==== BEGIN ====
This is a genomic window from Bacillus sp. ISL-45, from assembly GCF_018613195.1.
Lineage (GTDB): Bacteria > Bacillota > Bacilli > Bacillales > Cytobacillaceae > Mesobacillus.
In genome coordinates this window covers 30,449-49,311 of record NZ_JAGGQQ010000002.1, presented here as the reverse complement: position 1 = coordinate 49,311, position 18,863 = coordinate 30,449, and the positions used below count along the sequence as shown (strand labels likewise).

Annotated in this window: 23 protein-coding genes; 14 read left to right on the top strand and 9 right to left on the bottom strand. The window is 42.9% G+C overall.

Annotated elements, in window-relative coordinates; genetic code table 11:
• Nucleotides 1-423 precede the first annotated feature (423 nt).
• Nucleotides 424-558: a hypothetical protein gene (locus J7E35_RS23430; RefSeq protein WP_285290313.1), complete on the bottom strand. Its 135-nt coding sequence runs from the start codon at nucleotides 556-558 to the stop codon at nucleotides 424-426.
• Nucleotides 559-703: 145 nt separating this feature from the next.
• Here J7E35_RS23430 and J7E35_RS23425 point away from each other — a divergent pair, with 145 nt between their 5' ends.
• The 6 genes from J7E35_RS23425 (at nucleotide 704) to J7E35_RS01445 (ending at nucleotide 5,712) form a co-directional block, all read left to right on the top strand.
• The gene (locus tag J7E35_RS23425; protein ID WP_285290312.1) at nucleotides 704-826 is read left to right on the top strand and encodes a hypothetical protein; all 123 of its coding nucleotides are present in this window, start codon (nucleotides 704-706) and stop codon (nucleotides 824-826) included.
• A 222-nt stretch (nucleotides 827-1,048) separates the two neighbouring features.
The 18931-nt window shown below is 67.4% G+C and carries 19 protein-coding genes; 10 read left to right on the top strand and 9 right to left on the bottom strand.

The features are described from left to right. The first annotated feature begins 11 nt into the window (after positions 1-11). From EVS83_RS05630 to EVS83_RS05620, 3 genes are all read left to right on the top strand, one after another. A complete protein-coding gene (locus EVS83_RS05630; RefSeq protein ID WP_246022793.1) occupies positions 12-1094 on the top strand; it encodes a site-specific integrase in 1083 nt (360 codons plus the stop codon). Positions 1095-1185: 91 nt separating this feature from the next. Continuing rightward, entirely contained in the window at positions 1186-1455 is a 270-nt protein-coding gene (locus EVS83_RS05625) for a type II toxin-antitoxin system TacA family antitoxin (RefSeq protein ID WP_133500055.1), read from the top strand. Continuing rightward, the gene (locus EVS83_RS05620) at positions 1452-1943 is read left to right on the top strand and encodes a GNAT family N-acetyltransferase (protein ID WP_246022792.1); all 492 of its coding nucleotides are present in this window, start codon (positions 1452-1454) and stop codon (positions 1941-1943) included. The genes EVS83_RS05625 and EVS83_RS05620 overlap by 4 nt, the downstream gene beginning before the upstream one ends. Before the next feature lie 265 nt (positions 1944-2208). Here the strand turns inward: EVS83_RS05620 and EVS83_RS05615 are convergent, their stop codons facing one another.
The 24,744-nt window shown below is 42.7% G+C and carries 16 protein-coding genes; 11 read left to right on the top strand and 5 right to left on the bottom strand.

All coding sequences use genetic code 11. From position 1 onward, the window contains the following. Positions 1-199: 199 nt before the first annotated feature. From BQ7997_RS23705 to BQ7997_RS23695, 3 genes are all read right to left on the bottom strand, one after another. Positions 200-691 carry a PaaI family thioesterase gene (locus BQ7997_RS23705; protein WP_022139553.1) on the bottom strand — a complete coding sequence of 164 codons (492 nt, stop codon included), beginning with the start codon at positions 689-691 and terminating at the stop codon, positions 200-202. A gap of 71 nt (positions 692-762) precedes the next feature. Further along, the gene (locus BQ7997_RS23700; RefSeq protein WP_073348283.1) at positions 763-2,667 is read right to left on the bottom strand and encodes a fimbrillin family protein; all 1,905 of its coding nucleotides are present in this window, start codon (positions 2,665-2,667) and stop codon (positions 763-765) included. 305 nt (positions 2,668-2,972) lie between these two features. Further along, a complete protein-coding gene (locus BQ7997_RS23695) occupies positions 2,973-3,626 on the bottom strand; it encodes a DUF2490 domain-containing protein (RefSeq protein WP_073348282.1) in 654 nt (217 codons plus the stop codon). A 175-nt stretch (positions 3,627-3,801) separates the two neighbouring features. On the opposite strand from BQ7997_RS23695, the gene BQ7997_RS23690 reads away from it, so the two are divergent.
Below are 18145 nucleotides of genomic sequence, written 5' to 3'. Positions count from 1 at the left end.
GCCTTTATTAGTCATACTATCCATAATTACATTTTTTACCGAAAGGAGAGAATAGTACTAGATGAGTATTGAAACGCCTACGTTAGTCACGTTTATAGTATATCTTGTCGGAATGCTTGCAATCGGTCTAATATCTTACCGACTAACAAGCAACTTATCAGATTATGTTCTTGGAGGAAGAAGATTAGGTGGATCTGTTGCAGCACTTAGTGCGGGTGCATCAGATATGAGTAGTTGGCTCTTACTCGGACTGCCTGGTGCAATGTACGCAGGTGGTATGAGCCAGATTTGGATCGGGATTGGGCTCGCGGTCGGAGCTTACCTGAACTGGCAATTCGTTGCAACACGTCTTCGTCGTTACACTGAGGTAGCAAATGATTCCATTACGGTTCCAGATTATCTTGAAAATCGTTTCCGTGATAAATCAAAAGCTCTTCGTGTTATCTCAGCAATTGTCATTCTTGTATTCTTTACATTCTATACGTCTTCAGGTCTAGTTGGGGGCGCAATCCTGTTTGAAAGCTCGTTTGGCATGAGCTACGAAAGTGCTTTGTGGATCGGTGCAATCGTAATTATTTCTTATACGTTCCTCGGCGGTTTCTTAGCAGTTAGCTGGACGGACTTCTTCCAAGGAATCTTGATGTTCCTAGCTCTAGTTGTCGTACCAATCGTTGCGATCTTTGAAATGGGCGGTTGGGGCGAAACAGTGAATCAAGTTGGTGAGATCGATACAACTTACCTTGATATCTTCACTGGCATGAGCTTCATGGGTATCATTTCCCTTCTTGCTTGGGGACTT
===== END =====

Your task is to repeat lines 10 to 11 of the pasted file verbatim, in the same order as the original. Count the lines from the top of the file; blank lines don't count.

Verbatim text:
• The 6 genes from J7E35_RS23425 (at nucleotide 704) to J7E35_RS01445 (ending at nucleotide 5,712) form a co-directional block, all read left to right on the top strand.
• The gene (locus tag J7E35_RS23425; protein ID WP_285290312.1) at nucleotides 704-826 is read left to right on the top strand and encodes a hypothetical protein; all 123 of its coding nucleotides are present in this window, start codon (nucleotides 704-706) and stop codon (nucleotides 824-826) included.